The British industrialist at the helm of commodities group Liberty House has bought Tungsten's banking arm to create an "industry friendly" bank for smaller UK engineering and manufacturing companies.
Sanjeev Gupta, who founded the metals company when he was a student at Cambridge, has bought Tungsten Bank through his private estate Wyelands Holdings.
The deposit-taking bank will be renamed Wyelands Bank and will initially specialise in supply-chain and trade financing for the industrial sector in both the UK and internationally. The transaction between supply chain group Tungsten, which was founded by City financier Edmund Truell, and Wyelands will complete in December.
Gupta said the investment in the bank is "part of his wider vision to promote the revival and growth of industrial businesses in the UK".
There is a clear gap in the market to form and develop a bank in the UK serving these sectors of the economy as well as the deposit market.
The constraints with respect to bank financing for smaller industrial players has not eased since the 2008 downturn and has been a key missing component inhibiting business expansion.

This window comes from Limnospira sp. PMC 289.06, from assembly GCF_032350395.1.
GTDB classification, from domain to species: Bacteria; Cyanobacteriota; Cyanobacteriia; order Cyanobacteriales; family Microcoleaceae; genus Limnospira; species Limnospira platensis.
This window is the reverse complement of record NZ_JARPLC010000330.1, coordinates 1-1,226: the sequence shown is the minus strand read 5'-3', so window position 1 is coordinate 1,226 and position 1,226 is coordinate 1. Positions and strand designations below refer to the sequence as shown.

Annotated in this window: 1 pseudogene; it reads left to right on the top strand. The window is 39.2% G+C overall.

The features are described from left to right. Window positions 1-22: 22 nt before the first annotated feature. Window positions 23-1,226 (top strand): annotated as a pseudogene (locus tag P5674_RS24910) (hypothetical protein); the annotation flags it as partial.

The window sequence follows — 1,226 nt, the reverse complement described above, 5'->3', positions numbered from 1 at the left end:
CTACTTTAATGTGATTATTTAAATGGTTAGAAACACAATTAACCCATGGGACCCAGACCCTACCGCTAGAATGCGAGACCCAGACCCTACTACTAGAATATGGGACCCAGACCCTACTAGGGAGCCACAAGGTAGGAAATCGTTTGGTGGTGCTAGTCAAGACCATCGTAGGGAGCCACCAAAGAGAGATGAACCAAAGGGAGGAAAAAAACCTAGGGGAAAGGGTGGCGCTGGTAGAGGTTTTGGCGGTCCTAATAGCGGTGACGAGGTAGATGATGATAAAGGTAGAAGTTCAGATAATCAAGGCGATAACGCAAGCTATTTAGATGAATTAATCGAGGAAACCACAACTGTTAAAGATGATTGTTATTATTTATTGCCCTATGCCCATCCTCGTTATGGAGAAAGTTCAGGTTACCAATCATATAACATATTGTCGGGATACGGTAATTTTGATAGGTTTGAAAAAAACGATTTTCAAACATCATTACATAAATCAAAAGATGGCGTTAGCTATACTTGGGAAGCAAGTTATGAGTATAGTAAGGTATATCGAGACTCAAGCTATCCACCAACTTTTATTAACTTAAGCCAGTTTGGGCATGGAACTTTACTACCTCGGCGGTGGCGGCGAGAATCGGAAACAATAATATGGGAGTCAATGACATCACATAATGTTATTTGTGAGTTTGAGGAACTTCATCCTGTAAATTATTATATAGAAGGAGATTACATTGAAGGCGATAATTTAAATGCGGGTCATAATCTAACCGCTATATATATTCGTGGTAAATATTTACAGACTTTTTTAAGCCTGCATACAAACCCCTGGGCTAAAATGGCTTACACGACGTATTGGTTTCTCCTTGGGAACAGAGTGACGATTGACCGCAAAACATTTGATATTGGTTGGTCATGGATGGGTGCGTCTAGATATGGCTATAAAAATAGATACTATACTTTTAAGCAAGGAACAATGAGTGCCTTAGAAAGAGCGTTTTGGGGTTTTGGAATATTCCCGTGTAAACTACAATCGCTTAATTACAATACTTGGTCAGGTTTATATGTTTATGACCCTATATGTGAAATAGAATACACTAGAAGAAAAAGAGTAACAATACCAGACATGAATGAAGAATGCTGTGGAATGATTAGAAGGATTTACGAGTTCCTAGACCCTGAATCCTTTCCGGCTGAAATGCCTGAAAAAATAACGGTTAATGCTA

There remains great potential for domestic and export-led growth but businesses need better working capital funding solutions to do so. Wyelands Bank will aim to be an empathetic champion for British industry, offering innovative solutions and benefitting from a greater understanding of industry’s financial needs.
Iain Hunter, who is currently chief executive of Tungsten Bank, will serve as chief executive of Wyelands Bank. John Howland Jackson, chairman of Nikko Asset Management Europe, will be appoint chairman.
Gupta, who is executive chairman of Liberty House, has championed the British steel industry, which fell into crisis this year.
The most vocal bidder in Tata Steel's Port Talbot bid process, before it was called off, Liberty Steel has launched a "greensteel" strategy championing UK manufacturing, restarted a rolling mill in Kent last month and last year restarted a mill in Newport, South Wales.